Smoke damage penetrates surfaces and often requires the whole home to be redone in order to remove the pungent odour and carcinogens that have stuck into the fabric of the home.

This also applies to ducting, smoke damage will have penetrated the ducting, usually leaving residue. When getting your home repaired, some sneaky builders may try to overlook ducting in order to finish the job quickly, be sure to remind them to change the ducting.

  • Check the area before installing — Installing ducting in an area with damp, or with a structural problem that creates moisture, even if it is an occasional instance, is a bad idea.

If ducting is placed by this area, especially if mould is already present, you are more than likely going to have mould growing on the outside, and eventually the inside of the ducting.

Having mould in your ducting not only reduces the effectiveness of the ventilation mechanism at hand, but also spreads the mould, which can further affect your health.

Can ducting be made to last longer?

Can ducting be made to last longer?

Yes. Making flexible ducting last long is simply down to the maintenance you conduct, and how regularly it is done. In addition to where you place the ducting for installation. Let’s begin there.

When it comes to installing your ducting, you should make sure that the space…

  • Is free from mould.
  • Do not re-use old ducting that has been installed before.
  • Is free from any leaks.
  • Does not have any pest issues
  • Has no hazards (or sharp edges) that could potentially cut the ducting.
  • The space should be able to accommodate the flexible ducting enough. This means that it isn’t ‘stuffed’ into the area.

In regard to maintaining your flex ducting, you should…

  • Insulate the ducting.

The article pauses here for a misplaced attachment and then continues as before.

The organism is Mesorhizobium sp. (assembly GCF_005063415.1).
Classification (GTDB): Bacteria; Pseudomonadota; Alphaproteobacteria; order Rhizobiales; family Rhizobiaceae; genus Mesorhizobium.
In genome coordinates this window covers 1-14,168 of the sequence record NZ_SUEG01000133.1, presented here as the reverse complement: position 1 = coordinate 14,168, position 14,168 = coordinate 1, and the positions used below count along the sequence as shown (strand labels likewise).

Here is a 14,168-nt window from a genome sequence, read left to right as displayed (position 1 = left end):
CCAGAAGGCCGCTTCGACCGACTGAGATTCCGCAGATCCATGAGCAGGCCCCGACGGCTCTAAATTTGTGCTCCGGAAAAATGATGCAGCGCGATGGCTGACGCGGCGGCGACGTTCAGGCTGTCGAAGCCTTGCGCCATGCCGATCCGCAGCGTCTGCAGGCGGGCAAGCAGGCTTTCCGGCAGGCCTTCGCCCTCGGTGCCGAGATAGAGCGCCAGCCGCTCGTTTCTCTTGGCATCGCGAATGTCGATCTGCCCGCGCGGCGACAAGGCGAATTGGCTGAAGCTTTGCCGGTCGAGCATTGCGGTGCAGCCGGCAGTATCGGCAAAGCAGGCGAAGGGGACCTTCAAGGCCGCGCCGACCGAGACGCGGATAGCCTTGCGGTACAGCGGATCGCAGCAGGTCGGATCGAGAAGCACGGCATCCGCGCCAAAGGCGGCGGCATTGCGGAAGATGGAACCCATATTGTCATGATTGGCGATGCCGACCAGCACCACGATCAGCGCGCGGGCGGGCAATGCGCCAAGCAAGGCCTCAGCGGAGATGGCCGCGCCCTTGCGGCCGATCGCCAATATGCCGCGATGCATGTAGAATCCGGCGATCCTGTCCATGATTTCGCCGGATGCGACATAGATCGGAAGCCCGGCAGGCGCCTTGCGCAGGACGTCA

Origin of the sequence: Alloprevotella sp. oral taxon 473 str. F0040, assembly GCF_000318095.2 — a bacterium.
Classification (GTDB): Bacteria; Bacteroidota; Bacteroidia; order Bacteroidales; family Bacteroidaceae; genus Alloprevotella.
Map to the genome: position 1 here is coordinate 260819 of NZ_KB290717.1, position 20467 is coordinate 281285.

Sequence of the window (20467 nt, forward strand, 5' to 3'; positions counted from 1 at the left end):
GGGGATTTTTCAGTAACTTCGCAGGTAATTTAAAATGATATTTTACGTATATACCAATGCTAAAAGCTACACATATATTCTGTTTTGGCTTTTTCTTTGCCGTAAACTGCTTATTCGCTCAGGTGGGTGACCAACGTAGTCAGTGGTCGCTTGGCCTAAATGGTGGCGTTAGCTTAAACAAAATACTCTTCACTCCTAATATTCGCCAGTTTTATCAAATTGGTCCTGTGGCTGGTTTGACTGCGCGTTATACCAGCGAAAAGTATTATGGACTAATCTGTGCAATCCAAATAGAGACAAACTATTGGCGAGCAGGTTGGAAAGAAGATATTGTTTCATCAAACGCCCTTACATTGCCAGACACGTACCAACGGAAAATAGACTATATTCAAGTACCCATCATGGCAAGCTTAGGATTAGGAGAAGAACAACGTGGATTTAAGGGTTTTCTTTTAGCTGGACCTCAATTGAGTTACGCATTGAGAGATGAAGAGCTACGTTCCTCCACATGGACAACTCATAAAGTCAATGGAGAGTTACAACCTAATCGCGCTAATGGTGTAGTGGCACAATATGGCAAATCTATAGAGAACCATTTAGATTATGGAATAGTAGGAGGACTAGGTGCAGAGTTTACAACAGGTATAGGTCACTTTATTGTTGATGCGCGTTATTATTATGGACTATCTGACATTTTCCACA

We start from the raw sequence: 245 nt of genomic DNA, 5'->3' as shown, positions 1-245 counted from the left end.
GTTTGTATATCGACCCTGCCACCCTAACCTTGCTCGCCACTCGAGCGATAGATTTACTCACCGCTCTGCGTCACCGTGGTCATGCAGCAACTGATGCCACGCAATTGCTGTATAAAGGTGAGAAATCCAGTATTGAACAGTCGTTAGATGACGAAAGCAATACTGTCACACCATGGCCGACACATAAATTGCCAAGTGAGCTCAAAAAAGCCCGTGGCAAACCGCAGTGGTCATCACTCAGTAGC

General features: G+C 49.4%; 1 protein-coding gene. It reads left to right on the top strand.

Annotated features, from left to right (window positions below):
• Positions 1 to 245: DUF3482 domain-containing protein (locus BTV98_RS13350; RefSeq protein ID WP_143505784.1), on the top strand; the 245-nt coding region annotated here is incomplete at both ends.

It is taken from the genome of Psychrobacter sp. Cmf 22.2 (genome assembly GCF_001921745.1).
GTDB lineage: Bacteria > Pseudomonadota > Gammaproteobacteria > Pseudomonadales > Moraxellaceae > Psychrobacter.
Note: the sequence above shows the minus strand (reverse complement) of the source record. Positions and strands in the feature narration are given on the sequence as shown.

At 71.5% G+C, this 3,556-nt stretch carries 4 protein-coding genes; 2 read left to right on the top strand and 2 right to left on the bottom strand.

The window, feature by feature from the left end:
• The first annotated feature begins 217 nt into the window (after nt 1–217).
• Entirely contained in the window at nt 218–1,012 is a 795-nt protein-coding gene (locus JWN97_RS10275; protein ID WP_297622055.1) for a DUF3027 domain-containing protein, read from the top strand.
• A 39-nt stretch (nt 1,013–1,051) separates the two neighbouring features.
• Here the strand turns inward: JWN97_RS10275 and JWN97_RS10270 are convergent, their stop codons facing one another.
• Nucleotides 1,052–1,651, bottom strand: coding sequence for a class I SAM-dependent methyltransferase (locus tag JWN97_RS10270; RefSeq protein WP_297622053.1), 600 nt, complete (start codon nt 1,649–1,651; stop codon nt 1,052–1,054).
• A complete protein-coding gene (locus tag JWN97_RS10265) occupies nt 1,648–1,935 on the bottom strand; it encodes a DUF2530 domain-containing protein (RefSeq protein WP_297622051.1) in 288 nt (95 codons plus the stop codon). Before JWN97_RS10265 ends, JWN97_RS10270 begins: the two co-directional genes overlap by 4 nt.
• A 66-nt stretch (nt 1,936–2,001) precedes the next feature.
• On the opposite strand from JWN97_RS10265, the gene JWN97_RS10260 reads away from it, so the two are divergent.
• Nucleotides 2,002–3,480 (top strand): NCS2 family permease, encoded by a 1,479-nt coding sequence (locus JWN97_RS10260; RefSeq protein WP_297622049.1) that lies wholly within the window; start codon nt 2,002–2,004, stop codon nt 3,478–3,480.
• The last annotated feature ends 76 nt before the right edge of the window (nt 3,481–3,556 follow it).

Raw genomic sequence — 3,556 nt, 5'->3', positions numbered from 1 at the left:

• Check the areas it runs along for any leaks, either coming from the ducting, or from the walls it is next to.
  • Call a professional for a ducting inspection.
  • Be sure not to run any adverse chemicals through the ducting.

Where to buy flexible ducts

I-Sells is a provider of ventilation solutions and everything that comes with it, including ducting. We supply flexible ducting and much more.

Whether it is flexible aluminium or PVC ducting you’re searching for, we have it. Some of our options can also vary in diameter in accordance with your needs. This includes 100 mm and 102 mm in diameter. This also applies to the lengths we have available.

Who installs ducting?

Flexible ducting or hard ducting can be installed by yourself if you so choose. However, we would only recommend this if you have previous experience in doing this, as one mistake could cause a whole host of issues.

If you do decide to install ducting yourself, please try to at least have guidance from an expert in the field, who can assess your installation.

There are many HVAC technicians that offer a variety of services to help you with your ventilation, whether it be for a business or your own home. This can include ducting installation, depending on whom you visit.

Purchase ducting today

Purchase ducting today

We at I-Sells endeavour to ensure our customers have all the information they require before investing in our mould solutions. Be sure to visit our blog page to learn about the vast array of factors and issues surrounding ventilation, mould, condensation, and much more.

We hope to have answered the question ‘What are the regulations for flexible ducts?’

We understand you may have more questions, do not hesitate to contact us for more information about whatever you need our help with. If you’d like to send us an email, click here. For other contact options, see below:

Call us on 020 8463 9696

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Saturday: 9:00 am to 12:00 pm

Sunday: Closed

15 St John’s Parade

Sidcup, Kent

DA14 6ES

United Kingdom